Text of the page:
Another reason for my success was my matchups. I mostly played versus Mono-Red, Atarka Red, Abzan, and other midrange strategies, which is exactly what this deck preys upon. Against aggro, it has efficient removal, Liliana, and Siege Rhino, while against other midrange strategies you are just going a bit bigger than all of them. So what’s a potential matchup for the deck? Either something that can out-control it, such as a deck with Dig Through Time, Torrential Gearhulk, a million counterspells, and some way to deal with Emrakul, the Promised End like Esper Dragons or Dark Jeskai. Another archetype would be something the deck has trouble controlling, such as Jeskai Tokens or perhaps 4c Rally, or an archetype that goes over the top of even this deck, such as Ulamog Ramp. But with the efficiency of the cards in this deck, it’s possible to tune it to deal with almost any problem, much like Modern Jund.

Four Horsemen Sideboard Guide

Abzan Aggro

Out

In

Here you board as little as possible since this is most likely your best matchup. You’re doing similar things, but you’re going a little bit bigger without having any trouble keeping up with that they are doing. Silkwrap comes out because of Dromoka’s Command.

Human Bant Company

Out

In

Silkwrap is similarily bad here because of Dromoka’s Command, but Liliana can also be liability because the deck is quite good at pressuring planeswalkers with Collected Company. Flaying Tendrils punishes their quick starts because a lot of their 3-drops have 2 toughness, such as Thalia, Heretic Cathar, Tireless Tracker, and Renegade Rallier.

Ensoul Aggro

Out

In

This is one of the fastest and most all-in decks in the format, so you are just trying to get lower to the ground to keep up. Duress and Negate are actually pretty good against the deck’s best cards such as Tezzeret’s Touch, Ensoul Artifact, Shrapnel Blast, and Smuggler’s Copter. Arashin Cleric doesn’t block their creatures well, so it doesn’t come in. Searching for a Reflector Mage with Traverse the Ulvenwald to bounce an animated Darksteel Citadel is one of the better feelings there is—trust me.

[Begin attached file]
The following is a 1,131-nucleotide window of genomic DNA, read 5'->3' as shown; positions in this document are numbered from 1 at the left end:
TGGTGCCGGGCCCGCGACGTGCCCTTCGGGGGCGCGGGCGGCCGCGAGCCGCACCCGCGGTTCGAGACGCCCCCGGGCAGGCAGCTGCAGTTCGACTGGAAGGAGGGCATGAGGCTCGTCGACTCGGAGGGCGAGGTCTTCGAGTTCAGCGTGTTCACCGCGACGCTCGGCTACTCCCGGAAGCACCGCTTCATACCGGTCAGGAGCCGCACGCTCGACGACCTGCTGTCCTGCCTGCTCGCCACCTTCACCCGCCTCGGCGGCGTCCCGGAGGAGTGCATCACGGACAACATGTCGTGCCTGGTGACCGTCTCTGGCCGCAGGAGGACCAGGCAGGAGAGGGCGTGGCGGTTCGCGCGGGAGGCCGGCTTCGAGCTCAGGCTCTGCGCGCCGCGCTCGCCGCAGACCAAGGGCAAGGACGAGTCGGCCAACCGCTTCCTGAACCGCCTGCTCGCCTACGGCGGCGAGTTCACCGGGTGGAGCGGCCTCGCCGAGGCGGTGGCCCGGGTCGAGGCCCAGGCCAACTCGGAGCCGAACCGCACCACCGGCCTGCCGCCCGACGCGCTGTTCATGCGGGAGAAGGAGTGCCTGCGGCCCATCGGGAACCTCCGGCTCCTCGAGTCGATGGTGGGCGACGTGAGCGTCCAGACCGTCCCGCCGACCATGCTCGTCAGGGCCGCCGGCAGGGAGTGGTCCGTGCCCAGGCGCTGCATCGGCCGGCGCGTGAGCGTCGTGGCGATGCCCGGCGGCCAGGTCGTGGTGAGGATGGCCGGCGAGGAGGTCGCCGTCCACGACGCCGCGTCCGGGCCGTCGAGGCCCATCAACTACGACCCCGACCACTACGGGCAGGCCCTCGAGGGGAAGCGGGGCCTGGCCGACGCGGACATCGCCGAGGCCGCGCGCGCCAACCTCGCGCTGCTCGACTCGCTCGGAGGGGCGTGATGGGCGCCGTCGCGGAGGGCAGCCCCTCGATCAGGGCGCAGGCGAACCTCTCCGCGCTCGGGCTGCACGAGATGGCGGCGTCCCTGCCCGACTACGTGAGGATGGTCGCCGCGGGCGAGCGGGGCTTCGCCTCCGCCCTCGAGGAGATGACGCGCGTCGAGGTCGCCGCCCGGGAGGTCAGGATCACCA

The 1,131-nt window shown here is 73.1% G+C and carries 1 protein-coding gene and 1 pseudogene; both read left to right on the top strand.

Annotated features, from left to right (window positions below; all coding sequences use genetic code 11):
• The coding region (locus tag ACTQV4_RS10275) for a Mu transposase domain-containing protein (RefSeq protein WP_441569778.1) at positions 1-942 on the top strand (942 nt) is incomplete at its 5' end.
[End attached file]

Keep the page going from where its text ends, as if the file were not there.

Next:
Mono-Red/Atarka Red/Mono-White Humans

Out

In

This board plan looks similar to the one for Ensoul Aggro, but instead of Duress and Negate being good, now Arashin Cleric is a beast because it blocks almost everything. Where Arashin Cleric is big enough to block, the creatures are small enough to be exiled with Flaying Tendrils as well.

Mono-Black Eldrazi

Out

In

Do what you’re doing. You’ll be fine.

Abzan Hardened Scales

Out

In

Abzan Hardened Scales, or Abzan Snek, also runs Dromoka’s Command, but the difference here is that Silkwrap has additional targets in both Hangarback Walker and Walking Ballista, meaning that regardless of whether they kill the Silkwrap, they won’t get a creature back that does them any good.

Esper Dragons/Dark Jeskai

Out

In

(Or you can take out 1 Fatal Push and 2 Silkwraps.)

Some removal is still needed against these decks, even though their creature count is small, mainly because of Jace, Vryn’s Prodigy. If you see Ojutai’s Command, you’ll need Silkwrap to exile Jace, Vryn’s Prodigy. Otherwise you can Fatal Push him.

4c Rally

Out

In

Abzan Charm doesn’t target much and Ishkanah, Grafwidow is scary to tap out for, so those are out. Also, as long as you can keep their combo in check as well as their graveyard, it shouldn’t be too hard to keep up on the ground and eventually grind them out.

I hope Frontier is growing into as much of a success in your area, and you will be hearing more from me about the format. I’m not sure which decks I’ll look into next, but right now Collected Company and Prized Amalgam both intrigue me. Who knows? There are so many possibilities.